As if it weren’t hard enough already to be gay and like sports at the same time, now there’s this: A Russian lawmaker has announced that the country’s viciously homophobic laws will remain in effect during the 2014 Winter Olympics in Sochi. Those laws, you might recall, don’t just make homosexuality a crime; they also criminalize pro-gay speech, same-sex public affection, and even pro-gay paraphernalia. Any gay fan who attends the Olympics—and any gay athlete who participates—thus risks fines, arrest, and imprisonment simply for being openly gay.
Some, including Slate’s June Thomas, are skeptical that Russia will wreck its Olympics with a homophobic crackdown, noting that the significance of the games might actually give pro-gay fans leverage to protest. And NBC sports group chairman Mark Lazarus has stated that the International Olympics Committee “obviously believes in equality and opportunity for all.” But Lazarus also hedged, conceding that Russia has “a law that is the law of their land” and that the IOC simply hoped that the law wouldn’t “affect us or the athletes.”
It gets worse. Gay fans and athletes at the Olympics won’t just have the law to worry about in Sochi; they’ll also need to avoid those operating outside the law. Recently, Russia has been racked with vicious acts of homophobic violence as vigilantes abduct, humiliate, mutilate, and torture gay teens across the country. Thus far, law enforcement has been remarkably lax in preventing and prosecuting these attacks—perhaps because the victims’ very existence is just as illegal as the violence against them.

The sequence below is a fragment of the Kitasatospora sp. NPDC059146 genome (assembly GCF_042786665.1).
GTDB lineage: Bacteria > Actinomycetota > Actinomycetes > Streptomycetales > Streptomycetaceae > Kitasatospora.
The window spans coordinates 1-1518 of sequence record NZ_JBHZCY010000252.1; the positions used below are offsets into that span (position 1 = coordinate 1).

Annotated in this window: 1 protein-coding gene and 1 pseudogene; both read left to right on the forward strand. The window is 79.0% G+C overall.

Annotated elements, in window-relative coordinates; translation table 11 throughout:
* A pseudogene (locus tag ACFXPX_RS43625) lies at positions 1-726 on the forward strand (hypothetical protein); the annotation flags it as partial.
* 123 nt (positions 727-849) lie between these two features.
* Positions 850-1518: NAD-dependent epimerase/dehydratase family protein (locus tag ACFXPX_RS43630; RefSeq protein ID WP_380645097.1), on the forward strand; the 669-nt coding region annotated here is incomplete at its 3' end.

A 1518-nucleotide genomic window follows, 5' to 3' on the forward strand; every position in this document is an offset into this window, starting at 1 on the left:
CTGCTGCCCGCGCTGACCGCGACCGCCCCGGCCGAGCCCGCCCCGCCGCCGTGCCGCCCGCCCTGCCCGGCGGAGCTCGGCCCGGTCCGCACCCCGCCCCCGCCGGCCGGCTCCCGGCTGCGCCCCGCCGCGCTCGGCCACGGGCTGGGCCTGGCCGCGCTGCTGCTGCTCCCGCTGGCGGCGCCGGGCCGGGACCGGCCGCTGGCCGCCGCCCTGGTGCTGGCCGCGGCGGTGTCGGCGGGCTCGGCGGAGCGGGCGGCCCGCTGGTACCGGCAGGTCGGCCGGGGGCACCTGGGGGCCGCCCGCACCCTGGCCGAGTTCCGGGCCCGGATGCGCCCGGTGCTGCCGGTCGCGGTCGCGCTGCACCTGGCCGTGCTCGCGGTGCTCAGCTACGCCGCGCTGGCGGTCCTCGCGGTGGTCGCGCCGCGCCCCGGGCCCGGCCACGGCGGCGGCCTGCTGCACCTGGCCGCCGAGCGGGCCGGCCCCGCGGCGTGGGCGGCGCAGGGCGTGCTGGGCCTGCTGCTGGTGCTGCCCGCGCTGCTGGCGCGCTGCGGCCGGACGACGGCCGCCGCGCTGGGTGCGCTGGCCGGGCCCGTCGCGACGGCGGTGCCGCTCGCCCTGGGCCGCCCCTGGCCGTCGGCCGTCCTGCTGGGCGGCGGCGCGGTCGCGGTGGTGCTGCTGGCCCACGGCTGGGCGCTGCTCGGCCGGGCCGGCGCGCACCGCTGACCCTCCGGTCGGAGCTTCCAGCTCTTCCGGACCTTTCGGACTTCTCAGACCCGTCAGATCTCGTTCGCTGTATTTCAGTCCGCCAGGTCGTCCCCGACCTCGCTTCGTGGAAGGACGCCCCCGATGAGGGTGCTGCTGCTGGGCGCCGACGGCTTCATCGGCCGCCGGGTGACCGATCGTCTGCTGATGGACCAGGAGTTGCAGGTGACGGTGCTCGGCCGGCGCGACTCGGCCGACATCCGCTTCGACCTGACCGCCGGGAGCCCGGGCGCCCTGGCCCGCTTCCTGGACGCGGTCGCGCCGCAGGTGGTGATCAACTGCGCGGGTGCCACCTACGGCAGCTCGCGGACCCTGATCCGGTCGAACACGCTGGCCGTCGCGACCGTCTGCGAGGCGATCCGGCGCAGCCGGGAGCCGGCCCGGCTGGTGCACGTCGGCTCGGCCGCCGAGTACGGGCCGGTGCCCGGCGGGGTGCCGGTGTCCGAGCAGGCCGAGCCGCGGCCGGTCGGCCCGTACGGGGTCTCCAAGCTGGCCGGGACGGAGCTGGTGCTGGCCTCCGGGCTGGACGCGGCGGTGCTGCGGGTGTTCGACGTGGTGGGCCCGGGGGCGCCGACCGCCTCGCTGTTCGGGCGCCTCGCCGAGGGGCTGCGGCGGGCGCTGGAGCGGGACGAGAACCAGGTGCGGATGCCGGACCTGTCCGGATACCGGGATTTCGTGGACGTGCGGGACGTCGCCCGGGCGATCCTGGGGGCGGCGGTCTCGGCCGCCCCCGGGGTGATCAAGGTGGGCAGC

How can a gay fan or athlete stay safe during the Olympics, then? The answer: Don’t be gay—or at least, don’t be gay while you’re watching sports. That’s the tacit takeaway from the IOC’s vague proclamations, and the logical conclusion for anyone monitoring the situation.
And it’s not just Olympics fans who’ll need to go back into the closet to enjoy their favorite sport in person. In 2022, the FIFA World Cup will be held in Qatar, a predominantly Muslim country that bans same-sex relations. FIFA’s solution? Once again, don’t be gay. According to FIFA president Sepp Blatter—who later apologized, rather lamely, for his remarks—gay people “should refrain from sexual activities” while watching the game. (Imagine if he gave the same advice to straight people.)
“We are living in a world of freedom,” Blatter continued by way of explanation, though Qatar “is another culture because it is another religion.” But not to worry: “In football, we have no boundaries.”
Well, yes, actually, there is that one boundary—the proscription of homosexuality in the country hosting the World Cup. But based on Blatter’s crass and insulting remark, it matters little to FIFA that gay fans and athletes will have to trade in their liberty in order to attend the games.
Conflicts like these are bound to grow more common as the world becomes increasingly dichotomized vis-à-vis gay rights. Some countries believe gay people have a right to live openly and with dignity; some countries believe gay people belong in jail. There’s no real middle ground, and the sports world is deluding itself if it thinks it can find one. Organizations like FIFA have a much-ballyhooed self-mythology about breaking international boundaries while respecting local cultures. But when local cultures don’t respect gay fans and athletes, the sports world has to pick a side. So far, it’s chosen the side of the homophobes. And gay sports fans who don’t care to go back in the closet have no other option than to just go home.